New covered arena to shelter RDA riders

Riding in the covered arena  at Riding for the Disabled last week are Evie Auchinvole (12, left),...
Riding in the covered arena at Riding for the Disabled last week are Evie Auchinvole (12, left), on Hamish, and Poppy Edmond (12), on Elmo. PHOTO: JESSICA WILSON

The completion of Dunedin Riding for the Disabled’s (RDA) canopy as part of the new covered arena has allowed the organisation to extend its disabilities programme to all year round.

The organisation was now looking for volunteers to help with the programme, which used to just run in terms one and four, RDA operations manager Katy Ferguson said.

"Now that we are going to run year-round, we are hoping to try to get a good group of volunteers that are keen to work with the kids and the horses for a bit longer.

"We’ve previously only been able to run in terms one and four, so it’s been difficult to retain volunteers because [we] let them go over winter.’’

The programme has about 60 riders, who work in either private or group sessions depending on their needs and schedule, and the eight horses.

There are four different programmes: therapeutic, educational, recreational and relational.

"When we get a new rider we fit them into one of those streams, then we fit them into a group and we set up our goals for them for the term and also for the year.’’

Volunteers can either lead a horse or be a side walker who supports the rider.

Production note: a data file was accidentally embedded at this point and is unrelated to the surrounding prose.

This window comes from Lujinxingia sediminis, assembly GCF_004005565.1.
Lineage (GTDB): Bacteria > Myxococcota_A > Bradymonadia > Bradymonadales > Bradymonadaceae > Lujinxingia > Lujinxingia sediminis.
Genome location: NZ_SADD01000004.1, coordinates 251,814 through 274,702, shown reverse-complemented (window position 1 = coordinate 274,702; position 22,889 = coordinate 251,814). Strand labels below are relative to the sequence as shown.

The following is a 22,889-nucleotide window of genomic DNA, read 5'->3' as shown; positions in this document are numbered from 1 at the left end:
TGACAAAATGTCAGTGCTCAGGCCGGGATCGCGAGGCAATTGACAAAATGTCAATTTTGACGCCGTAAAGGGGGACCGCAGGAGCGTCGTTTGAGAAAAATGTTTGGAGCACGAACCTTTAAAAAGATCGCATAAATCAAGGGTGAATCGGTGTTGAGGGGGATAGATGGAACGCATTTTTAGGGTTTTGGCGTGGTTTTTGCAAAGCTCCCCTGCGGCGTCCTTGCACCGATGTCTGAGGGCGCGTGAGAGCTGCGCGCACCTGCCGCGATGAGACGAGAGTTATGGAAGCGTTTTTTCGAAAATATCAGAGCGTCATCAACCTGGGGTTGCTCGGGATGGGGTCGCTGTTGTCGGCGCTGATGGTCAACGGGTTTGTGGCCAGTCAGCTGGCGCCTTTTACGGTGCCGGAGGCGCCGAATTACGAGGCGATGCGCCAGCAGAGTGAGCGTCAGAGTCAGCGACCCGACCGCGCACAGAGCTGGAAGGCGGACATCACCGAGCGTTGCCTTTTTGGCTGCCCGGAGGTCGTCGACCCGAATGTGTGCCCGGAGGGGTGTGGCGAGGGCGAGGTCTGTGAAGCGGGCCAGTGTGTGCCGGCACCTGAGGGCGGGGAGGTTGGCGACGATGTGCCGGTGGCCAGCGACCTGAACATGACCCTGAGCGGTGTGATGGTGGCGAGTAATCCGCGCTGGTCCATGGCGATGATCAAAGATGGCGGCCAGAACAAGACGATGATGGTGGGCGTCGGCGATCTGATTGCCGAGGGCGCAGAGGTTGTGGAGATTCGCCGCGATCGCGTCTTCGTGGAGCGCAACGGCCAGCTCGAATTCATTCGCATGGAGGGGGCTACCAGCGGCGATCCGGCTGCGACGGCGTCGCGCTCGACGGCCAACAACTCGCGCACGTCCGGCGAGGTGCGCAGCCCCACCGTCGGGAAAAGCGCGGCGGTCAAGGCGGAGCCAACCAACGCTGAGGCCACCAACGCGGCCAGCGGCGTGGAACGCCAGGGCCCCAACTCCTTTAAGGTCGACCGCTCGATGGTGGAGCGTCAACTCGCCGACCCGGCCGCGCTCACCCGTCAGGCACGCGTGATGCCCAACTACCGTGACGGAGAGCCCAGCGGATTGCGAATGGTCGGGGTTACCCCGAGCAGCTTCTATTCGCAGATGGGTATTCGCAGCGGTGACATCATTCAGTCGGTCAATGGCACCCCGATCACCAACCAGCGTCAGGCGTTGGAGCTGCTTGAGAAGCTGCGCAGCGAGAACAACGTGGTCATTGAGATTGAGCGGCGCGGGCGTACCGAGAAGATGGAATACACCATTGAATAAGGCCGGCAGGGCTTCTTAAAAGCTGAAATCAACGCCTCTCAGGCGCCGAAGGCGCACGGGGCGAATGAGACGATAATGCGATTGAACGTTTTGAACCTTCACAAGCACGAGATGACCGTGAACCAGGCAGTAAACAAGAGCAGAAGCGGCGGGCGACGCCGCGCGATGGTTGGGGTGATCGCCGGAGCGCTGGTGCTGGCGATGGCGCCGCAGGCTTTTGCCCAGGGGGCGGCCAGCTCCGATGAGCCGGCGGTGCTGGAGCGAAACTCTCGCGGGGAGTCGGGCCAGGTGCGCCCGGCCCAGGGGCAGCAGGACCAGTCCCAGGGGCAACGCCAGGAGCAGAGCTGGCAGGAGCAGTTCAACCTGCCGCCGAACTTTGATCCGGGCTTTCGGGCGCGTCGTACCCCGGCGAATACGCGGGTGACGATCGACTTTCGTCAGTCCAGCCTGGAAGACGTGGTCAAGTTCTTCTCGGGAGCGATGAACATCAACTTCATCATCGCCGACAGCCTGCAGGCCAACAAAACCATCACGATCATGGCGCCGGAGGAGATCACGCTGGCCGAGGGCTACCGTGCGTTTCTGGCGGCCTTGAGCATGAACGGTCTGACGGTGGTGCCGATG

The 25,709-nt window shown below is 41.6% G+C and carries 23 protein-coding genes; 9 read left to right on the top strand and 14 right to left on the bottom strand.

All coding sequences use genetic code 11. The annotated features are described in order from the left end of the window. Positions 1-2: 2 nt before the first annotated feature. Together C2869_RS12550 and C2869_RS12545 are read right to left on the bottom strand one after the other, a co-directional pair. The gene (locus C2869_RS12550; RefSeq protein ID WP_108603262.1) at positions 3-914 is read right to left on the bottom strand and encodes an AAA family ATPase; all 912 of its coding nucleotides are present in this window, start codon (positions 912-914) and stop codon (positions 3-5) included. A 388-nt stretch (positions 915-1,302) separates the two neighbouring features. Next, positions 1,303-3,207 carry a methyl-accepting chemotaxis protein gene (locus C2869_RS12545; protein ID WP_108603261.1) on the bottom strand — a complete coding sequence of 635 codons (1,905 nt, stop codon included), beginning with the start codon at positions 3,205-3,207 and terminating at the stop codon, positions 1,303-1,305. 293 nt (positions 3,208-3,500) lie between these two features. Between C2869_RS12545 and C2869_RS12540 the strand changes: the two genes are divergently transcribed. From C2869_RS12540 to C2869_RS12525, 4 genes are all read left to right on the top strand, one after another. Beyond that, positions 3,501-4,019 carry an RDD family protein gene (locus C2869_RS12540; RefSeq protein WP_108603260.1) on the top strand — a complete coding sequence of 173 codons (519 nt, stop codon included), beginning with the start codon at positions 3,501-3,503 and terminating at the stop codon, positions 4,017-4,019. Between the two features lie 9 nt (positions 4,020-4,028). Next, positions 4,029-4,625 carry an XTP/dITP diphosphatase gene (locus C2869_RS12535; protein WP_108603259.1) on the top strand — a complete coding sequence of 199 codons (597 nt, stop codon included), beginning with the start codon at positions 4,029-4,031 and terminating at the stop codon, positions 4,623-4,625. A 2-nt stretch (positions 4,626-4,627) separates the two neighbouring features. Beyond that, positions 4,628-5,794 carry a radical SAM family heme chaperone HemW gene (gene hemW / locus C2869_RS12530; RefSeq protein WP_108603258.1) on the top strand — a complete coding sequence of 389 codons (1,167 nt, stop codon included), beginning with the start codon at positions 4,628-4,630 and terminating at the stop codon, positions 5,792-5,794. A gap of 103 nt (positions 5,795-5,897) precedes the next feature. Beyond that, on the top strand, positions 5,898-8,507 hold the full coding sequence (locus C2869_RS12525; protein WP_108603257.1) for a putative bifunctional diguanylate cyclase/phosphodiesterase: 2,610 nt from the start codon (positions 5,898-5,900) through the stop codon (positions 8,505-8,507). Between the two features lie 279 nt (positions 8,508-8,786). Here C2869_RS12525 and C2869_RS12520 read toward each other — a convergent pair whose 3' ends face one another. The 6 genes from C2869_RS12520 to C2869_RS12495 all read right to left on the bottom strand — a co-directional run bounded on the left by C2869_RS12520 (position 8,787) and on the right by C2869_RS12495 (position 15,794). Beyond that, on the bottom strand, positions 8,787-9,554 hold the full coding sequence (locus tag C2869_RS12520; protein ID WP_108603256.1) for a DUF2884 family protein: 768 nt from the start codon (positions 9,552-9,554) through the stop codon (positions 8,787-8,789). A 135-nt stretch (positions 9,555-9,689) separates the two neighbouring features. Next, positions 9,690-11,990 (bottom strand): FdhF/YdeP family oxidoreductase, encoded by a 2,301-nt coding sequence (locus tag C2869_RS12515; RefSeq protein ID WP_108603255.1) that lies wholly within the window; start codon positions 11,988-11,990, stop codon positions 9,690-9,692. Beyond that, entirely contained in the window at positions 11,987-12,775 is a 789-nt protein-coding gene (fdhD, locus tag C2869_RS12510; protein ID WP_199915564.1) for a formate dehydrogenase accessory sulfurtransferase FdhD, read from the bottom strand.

"No matter one’s skill or comfort with horses, there is something for them to do and we can fit them in.’’

Ms Ferguson said while most of the work on the arena was complete, "bits and pieces’’ still needed to be done before the start of the school term.

Although riding was still partly subject to weather, the arena was ideal for days that were not "terribly windy’’ or "terribly cold’’.

"There still will be odd days when we will be prohibited by the weather but at least it won’t be as frequent.’’

Mr Ferguson was grateful to the funders who "made the arena possible’’.


Add a Comment



Our journalists are your neighbours

We are the South's eyes and ears in crucial council meetings, at court hearings, on the sidelines of sporting events and on the frontline of breaking news.

As our region faces uncharted waters in the wake of a global pandemic, Otago Daily Times continues to bring you local stories that matter.

We employ local journalists and photographers to tell your stories, as other outlets cut local coverage in favour of stories told out of Auckland, Wellington and Christchurch.

You can help us continue to bring you local news you can trust by becoming a supporter.

Become a Supporter